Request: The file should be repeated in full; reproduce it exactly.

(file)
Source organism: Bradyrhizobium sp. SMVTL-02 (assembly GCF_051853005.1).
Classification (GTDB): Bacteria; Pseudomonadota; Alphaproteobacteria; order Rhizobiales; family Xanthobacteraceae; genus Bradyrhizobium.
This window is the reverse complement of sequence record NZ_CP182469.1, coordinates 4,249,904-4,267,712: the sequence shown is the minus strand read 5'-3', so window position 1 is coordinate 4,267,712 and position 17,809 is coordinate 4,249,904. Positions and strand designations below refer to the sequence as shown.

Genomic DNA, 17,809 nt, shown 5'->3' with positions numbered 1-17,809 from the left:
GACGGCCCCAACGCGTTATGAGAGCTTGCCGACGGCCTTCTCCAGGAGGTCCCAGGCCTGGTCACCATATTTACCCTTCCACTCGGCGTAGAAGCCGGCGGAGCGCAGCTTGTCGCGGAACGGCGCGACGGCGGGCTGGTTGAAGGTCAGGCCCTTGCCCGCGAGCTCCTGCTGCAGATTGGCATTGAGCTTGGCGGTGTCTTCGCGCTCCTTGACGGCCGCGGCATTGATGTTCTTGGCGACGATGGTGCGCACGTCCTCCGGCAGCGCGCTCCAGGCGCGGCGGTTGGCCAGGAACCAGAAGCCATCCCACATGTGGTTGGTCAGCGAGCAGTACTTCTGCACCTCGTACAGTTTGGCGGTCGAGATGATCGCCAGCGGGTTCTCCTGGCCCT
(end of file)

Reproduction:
Source organism: Bradyrhizobium sp. SMVTL-02 (assembly GCF_051853005.1).
Classification (GTDB): Bacteria; Pseudomonadota; Alphaproteobacteria; order Rhizobiales; family Xanthobacteraceae; genus Bradyrhizobium.
This window is the reverse complement of sequence record NZ_CP182469.1, coordinates 4,249,904-4,267,712: the sequence shown is the minus strand read 5'-3', so window position 1 is coordinate 4,267,712 and position 17,809 is coordinate 4,249,904. Positions and strand designations below refer to the sequence as shown.

Genomic DNA, 17,809 nt, shown 5'->3' with positions numbered 1-17,809 from the left:
GACGGCCCCAACGCGTTATGAGAGCTTGCCGACGGCCTTCTCCAGGAGGTCCCAGGCCTGGTCACCATATTTACCCTTCCACTCGGCGTAGAAGCCGGCGGAGCGCAGCTTGTCGCGGAACGGCGCGACGGCGGGCTGGTTGAAGGTCAGGCCCTTGCCCGCGAGCTCCTGCTGCAGATTGGCATTGAGCTTGGCGGTGTCTTCGCGCTCCTTGACGGCCGCGGCATTGATGTTCTTGGCGACGATGGTGCGCACGTCCTCCGGCAGCGCGCTCCAGGCGCGGCGGTTGGCCAGGAACCAGAAGCCATCCCACATGTGGTTGGTCAGCGAGCAGTACTTCTGCACCTCGTACAGTTTGGCGGTCGAGATGATCGCCAGCGGGTTCTCCTGGCCCT